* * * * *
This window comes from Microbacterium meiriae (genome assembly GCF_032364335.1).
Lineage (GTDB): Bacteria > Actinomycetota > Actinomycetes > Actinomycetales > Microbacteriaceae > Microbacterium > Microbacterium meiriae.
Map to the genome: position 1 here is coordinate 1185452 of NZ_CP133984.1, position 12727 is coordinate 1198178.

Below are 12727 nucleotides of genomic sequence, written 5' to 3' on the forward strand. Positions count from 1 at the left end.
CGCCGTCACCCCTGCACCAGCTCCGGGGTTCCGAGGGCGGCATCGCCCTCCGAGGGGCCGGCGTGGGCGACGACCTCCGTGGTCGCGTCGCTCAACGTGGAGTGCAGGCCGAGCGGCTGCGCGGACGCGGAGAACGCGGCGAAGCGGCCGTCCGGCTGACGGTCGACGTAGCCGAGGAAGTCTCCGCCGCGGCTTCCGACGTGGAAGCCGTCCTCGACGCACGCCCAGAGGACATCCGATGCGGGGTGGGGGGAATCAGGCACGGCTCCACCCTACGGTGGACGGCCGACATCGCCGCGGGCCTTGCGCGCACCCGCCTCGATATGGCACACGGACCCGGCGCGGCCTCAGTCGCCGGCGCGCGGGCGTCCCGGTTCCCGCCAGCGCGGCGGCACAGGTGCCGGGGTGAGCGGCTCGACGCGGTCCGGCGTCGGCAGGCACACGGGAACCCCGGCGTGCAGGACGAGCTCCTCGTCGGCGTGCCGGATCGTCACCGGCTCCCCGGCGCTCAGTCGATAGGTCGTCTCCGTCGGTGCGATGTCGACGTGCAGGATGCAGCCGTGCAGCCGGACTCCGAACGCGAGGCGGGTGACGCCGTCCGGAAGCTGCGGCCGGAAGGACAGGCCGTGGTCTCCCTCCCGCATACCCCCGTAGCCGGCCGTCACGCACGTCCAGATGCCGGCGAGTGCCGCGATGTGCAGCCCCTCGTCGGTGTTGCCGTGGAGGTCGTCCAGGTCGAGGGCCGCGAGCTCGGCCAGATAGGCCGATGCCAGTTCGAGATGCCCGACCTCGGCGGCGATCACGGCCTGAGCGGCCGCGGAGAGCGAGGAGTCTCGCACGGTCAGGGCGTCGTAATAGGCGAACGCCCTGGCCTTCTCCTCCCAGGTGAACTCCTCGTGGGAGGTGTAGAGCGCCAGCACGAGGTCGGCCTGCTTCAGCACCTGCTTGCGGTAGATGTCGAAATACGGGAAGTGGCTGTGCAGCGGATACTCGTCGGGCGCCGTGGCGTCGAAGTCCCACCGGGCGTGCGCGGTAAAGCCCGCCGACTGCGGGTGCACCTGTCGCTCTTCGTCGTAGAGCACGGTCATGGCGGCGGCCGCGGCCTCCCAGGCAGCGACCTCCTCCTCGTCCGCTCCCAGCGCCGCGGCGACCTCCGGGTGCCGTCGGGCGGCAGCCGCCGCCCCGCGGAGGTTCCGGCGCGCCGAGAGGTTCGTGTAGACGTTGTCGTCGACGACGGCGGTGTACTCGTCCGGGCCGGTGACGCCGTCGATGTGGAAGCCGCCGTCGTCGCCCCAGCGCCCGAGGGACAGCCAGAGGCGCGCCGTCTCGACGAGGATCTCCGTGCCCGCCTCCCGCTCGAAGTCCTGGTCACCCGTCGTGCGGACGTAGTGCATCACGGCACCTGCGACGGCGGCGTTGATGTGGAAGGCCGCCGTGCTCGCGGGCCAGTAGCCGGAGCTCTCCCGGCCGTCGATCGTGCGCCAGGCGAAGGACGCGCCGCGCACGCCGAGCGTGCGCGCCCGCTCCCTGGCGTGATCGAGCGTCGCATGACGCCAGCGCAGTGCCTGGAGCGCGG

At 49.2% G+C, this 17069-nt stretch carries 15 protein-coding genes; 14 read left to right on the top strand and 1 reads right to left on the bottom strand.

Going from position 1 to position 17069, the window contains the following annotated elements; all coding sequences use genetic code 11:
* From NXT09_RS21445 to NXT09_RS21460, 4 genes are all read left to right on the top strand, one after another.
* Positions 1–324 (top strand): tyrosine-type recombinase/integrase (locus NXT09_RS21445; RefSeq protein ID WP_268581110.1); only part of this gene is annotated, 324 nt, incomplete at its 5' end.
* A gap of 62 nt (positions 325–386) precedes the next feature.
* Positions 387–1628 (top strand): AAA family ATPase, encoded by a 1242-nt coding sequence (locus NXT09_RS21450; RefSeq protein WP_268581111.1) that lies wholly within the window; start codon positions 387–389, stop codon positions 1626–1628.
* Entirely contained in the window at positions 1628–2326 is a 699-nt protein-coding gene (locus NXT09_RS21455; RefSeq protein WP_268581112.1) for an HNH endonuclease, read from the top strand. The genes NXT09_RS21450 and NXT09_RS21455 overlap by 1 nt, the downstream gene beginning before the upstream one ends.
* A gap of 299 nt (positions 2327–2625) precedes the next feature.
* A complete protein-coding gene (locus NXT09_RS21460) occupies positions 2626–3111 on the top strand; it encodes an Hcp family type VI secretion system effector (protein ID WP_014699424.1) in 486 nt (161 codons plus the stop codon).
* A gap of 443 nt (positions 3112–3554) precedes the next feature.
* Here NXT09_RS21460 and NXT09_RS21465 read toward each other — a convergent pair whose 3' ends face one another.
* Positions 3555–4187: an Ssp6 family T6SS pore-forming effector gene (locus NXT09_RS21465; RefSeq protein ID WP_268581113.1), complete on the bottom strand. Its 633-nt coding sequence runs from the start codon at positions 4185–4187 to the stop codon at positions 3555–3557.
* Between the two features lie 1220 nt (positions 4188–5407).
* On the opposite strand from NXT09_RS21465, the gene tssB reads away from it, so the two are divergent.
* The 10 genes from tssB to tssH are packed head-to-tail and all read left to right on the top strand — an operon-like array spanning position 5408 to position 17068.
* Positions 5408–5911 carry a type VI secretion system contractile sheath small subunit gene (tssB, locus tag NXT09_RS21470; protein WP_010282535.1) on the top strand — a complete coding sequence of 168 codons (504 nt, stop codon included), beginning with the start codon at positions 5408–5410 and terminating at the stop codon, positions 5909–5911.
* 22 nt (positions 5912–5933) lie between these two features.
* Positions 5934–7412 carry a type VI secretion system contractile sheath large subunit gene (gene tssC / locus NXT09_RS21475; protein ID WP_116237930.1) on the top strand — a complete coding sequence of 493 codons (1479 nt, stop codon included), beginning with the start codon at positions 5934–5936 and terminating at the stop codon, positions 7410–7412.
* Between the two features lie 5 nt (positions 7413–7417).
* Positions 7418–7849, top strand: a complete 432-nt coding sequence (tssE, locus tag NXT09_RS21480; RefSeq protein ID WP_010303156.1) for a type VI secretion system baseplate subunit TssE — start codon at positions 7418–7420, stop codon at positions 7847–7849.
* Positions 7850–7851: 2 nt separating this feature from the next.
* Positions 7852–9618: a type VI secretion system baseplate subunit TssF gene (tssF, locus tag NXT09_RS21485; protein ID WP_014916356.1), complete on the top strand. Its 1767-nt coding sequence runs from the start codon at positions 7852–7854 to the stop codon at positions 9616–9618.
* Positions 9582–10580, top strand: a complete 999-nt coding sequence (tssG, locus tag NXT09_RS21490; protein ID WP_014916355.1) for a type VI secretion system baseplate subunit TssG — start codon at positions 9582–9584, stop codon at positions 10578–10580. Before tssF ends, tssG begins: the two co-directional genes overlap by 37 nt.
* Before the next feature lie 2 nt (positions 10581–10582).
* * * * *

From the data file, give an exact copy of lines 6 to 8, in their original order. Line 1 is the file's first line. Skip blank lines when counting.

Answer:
At 49.2% G+C, this 17069-nt stretch carries 15 protein-coding genes; 14 read left to right on the top strand and 1 reads right to left on the bottom strand.

Going from position 1 to position 17069, the window contains the following annotated elements; all coding sequences use genetic code 11:
* From NXT09_RS21445 to NXT09_RS21460, 4 genes are all read left to right on the top strand, one after another.